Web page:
Retro pay, short for retroactive pay, refers to a monetary compensation given to make up for a shortfall in a previous pay period.
When Is Retro Pay Required?
Retro pay is required whenever the salary of an employee has not been paid out in full for any unwarranted reason.
Retro pay is often the result of payroll-related mistakes such as:
- Forgetting to multiply wages by 1.5 for overtime work
- Failing to pay an increased wage for specific hours (e.g., night shift bonus)
- Delaying the payment of commissions due to late customer payment
- Forgetting to adjust the salary of an employee after a raise or a bonus
Retro pay can also be necessary as a result of a legal proceeding.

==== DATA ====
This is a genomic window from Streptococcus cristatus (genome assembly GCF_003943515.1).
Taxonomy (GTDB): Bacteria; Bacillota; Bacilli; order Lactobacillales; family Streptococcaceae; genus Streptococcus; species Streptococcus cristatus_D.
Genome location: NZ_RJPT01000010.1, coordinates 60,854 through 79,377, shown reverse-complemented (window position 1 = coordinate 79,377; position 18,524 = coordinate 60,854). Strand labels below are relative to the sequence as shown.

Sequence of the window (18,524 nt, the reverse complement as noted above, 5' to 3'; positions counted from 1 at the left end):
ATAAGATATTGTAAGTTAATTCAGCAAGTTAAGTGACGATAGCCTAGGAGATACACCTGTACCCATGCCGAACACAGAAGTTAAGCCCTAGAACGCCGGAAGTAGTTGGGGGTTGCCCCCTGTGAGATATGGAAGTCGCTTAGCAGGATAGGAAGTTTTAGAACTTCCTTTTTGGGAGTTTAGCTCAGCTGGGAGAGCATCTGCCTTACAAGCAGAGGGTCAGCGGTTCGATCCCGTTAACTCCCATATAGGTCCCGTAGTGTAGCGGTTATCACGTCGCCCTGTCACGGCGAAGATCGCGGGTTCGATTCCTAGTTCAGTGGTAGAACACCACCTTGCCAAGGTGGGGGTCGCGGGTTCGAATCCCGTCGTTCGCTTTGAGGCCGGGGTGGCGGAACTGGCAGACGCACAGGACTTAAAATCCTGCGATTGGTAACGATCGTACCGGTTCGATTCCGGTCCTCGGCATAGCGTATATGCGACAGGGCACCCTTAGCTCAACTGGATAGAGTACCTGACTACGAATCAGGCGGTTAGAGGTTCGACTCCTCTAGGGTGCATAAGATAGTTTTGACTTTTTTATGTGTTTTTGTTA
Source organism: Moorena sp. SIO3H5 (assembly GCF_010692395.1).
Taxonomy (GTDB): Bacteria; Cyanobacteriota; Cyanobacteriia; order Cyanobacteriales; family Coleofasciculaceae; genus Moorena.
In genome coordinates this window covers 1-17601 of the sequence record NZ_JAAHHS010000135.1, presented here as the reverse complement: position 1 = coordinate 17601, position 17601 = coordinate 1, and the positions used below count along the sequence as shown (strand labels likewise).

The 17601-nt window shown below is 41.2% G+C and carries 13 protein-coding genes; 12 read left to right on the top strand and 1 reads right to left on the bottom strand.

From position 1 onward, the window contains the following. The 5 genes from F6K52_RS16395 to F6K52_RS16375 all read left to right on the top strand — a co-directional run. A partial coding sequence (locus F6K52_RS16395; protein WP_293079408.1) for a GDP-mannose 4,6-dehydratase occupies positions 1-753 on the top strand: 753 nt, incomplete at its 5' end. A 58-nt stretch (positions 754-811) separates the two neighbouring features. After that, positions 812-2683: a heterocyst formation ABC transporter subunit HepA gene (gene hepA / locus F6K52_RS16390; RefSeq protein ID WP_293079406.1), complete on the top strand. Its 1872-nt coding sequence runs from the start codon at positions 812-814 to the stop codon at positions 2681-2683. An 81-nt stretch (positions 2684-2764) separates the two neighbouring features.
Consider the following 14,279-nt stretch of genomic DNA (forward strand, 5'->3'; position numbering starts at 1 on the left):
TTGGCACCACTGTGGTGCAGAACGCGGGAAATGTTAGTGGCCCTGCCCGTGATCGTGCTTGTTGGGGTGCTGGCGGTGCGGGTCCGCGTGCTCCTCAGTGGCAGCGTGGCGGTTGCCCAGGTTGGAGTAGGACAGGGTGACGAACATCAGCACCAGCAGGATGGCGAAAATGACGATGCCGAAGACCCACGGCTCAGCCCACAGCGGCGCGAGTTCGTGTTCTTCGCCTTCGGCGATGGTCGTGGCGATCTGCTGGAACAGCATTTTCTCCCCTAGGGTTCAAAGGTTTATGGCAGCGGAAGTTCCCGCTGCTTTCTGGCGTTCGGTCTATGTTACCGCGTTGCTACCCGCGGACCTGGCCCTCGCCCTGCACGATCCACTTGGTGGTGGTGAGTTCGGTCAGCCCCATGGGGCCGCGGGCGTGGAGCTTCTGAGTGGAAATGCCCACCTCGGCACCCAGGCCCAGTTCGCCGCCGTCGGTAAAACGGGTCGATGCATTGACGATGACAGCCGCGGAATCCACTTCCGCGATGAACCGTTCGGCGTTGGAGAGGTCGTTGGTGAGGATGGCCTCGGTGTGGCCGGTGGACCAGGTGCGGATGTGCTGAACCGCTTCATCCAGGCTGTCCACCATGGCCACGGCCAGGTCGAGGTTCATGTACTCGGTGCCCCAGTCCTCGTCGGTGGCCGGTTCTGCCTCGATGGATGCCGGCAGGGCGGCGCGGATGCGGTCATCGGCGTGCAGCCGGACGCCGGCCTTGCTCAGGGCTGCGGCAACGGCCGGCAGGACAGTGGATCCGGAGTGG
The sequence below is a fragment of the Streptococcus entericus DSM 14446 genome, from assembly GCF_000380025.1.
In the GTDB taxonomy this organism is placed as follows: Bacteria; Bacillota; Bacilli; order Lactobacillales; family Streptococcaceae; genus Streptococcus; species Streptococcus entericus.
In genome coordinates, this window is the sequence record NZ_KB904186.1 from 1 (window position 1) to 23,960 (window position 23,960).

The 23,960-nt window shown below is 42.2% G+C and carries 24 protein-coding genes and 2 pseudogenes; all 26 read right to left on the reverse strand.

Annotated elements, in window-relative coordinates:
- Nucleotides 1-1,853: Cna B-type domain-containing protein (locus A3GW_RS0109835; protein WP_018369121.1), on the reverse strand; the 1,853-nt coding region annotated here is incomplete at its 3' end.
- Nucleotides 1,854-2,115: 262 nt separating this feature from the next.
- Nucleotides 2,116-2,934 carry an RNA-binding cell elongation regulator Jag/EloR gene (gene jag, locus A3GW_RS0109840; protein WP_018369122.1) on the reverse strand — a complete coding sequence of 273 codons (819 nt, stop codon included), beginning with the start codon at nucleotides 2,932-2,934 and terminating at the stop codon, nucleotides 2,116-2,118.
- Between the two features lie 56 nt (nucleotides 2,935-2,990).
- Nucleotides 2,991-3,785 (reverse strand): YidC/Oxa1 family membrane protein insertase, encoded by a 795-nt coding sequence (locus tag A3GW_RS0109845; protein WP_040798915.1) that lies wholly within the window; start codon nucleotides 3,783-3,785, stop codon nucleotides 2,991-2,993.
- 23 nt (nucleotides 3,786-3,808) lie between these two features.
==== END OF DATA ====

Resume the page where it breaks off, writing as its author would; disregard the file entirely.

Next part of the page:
How to Calculate Retro Pay?
To calculate retro pay, the following aspects must be taken into consideration:
- The type of compensation
- The amount of overtime
- The duration of the payroll period
What Are Examples of Payroll Mistakes That Require Retro Pay?
Common payroll mistakes that require retro pay include:
- Overtime: failing to apply the appropriate overtime rate
- Shift differentials: failing to account for extra hours of work outside the normal schedule
- Raises: failing to adjust pay rate following a raise